The blog of the John S. and James L. Knight Foundation
“Tales in the Ground Glass: Adventures of a Badass Grandma” is one of the best titles for an exhibit. Ever. The solo photography show at Dina Mitrani Gallery from Peggy Levison Nolan has a lot to say about a lot of things, but in very small snippets. Nolan is indeed a badass grandma, in the best way. She is a survivor, a fearless trouper with her camera, but her images are more like ground glass — fragile, reflective. What’s behind closed doors in a domestic setting can be quiet, solitary — and so revealing.
There is an incredible beauty in an unwashed glass, maybe once filled with beer, bathed in light from an unseen window. A used Kleenex left behind on an olive-green chair. A pink skirt laid out on a bed stripped of sheets. The images have a powerful feminine quality, in that they are domestic scenes; and they also are straightforward shots, unadorned, with no window dressing.
Nolan didn’t really start photographing until later in life, while raising seven children in public housing — she is a badass survivor who kept her humanity, as is revealed over and over in her photographic series. She took her camera into homeless shelters and pointed it at women working in fields, and focused on her own children growing up. But what always is striking is the mundane, the seemingly simple shots of everyday life no mater where it is happening. They express so much with so little.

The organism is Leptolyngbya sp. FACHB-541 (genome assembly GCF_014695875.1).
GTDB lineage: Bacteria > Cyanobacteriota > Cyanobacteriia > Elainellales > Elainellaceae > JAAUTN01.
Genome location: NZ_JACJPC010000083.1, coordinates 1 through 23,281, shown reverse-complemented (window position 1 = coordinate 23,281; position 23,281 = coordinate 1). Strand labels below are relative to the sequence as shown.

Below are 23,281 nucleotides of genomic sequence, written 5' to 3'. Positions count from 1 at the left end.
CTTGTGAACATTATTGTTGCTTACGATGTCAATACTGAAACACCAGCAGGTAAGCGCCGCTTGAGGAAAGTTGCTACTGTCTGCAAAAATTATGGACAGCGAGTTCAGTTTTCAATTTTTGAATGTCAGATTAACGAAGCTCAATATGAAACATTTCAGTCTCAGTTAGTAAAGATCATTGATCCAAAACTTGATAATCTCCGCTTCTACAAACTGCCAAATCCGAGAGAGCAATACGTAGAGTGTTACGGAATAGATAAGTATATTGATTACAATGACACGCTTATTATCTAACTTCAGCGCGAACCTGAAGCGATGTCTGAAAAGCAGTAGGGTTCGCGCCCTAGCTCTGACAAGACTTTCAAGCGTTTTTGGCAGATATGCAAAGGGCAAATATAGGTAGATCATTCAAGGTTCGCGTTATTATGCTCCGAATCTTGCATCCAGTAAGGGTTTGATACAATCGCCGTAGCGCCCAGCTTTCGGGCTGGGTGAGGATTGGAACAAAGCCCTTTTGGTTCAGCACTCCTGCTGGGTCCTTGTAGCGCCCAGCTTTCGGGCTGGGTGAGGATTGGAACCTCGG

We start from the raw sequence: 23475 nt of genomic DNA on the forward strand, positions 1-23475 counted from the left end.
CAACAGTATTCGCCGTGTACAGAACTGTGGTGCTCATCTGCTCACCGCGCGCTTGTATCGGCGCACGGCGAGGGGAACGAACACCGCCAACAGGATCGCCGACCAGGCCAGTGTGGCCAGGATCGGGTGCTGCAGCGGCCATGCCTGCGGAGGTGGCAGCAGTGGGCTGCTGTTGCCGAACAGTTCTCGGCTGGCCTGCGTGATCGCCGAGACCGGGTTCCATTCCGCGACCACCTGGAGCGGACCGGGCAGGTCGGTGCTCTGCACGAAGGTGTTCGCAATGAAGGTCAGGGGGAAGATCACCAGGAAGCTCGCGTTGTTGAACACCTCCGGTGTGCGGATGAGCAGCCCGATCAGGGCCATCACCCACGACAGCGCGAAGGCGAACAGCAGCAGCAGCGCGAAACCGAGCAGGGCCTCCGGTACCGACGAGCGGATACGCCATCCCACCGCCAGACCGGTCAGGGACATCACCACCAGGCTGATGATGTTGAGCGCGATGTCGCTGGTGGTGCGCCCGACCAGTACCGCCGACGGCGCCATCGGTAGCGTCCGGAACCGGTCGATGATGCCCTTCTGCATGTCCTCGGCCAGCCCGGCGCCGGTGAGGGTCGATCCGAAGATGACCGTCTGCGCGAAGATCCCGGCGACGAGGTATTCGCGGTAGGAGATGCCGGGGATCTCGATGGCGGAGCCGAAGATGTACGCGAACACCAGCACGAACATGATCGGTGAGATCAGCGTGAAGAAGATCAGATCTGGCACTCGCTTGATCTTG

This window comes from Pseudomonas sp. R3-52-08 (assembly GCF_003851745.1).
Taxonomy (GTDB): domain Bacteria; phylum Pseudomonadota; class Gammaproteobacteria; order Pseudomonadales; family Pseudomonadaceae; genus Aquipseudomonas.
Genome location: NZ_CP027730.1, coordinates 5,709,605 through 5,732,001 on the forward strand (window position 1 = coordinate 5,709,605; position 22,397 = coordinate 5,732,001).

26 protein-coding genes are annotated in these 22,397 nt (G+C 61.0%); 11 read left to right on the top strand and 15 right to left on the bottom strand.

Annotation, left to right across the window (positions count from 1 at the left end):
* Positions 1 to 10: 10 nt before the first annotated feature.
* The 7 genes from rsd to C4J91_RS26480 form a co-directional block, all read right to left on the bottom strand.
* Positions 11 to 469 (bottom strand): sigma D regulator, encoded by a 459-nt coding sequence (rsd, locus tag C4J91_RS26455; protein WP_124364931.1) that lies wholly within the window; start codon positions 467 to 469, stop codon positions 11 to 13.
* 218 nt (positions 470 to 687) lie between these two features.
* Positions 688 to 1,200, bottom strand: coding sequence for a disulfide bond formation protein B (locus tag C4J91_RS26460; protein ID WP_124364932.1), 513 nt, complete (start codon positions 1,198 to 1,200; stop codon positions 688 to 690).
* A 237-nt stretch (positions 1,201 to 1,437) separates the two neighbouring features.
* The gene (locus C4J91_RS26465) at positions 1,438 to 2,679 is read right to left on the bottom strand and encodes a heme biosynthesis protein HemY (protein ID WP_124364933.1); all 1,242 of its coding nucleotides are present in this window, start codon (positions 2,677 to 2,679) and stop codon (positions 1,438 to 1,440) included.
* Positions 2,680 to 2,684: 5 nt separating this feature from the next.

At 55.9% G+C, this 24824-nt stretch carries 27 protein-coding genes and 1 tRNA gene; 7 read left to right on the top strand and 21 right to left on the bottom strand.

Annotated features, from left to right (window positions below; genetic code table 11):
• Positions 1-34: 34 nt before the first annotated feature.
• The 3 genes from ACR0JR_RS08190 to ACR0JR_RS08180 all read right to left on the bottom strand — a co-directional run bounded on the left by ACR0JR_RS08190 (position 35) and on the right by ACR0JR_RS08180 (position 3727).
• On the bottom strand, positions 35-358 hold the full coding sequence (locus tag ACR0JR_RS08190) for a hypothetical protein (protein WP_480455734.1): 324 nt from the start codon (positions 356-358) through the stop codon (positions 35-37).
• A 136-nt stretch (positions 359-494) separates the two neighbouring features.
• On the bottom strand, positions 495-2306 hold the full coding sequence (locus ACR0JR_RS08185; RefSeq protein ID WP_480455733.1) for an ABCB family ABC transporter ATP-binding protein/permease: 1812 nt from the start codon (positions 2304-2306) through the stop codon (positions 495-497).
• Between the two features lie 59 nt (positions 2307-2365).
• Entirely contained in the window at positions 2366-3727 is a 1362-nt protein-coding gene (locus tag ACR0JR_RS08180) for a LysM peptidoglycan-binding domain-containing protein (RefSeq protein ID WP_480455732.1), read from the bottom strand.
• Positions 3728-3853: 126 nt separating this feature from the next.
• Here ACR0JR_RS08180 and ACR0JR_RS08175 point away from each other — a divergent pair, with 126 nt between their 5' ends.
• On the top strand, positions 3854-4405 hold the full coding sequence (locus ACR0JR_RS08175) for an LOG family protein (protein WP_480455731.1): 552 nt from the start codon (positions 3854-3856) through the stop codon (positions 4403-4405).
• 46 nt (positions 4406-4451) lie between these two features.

Now a teacher at FIU, Badass Grandma gives special homage in some work in this exhibit to her nine-year-old granddaughter. “I wanted Alice to know the world that she would live in with all its players, trick-or-treaters, pigeons flocking on sidewalks, the sunrise over dust in a kitchen, and her huge adoring family.” Simple, straight, soul-satisfying.
For the last week of her show, Nolan will give a talk on Wed., Nov. 6 at 7 p.m., and the gallery will be open until 9 p.m. on Thurs. Nov. 7 and (Second) Saturday, Nov. 9.
“Tales in the Ground Glass: Adventures of a Badass Grandma” runs through Nov. 9 at Dina Mitrani Gallery, 2620 N.W. 2nd Ave., Miami; 786-486-7248; www.dinamitranigallery.com.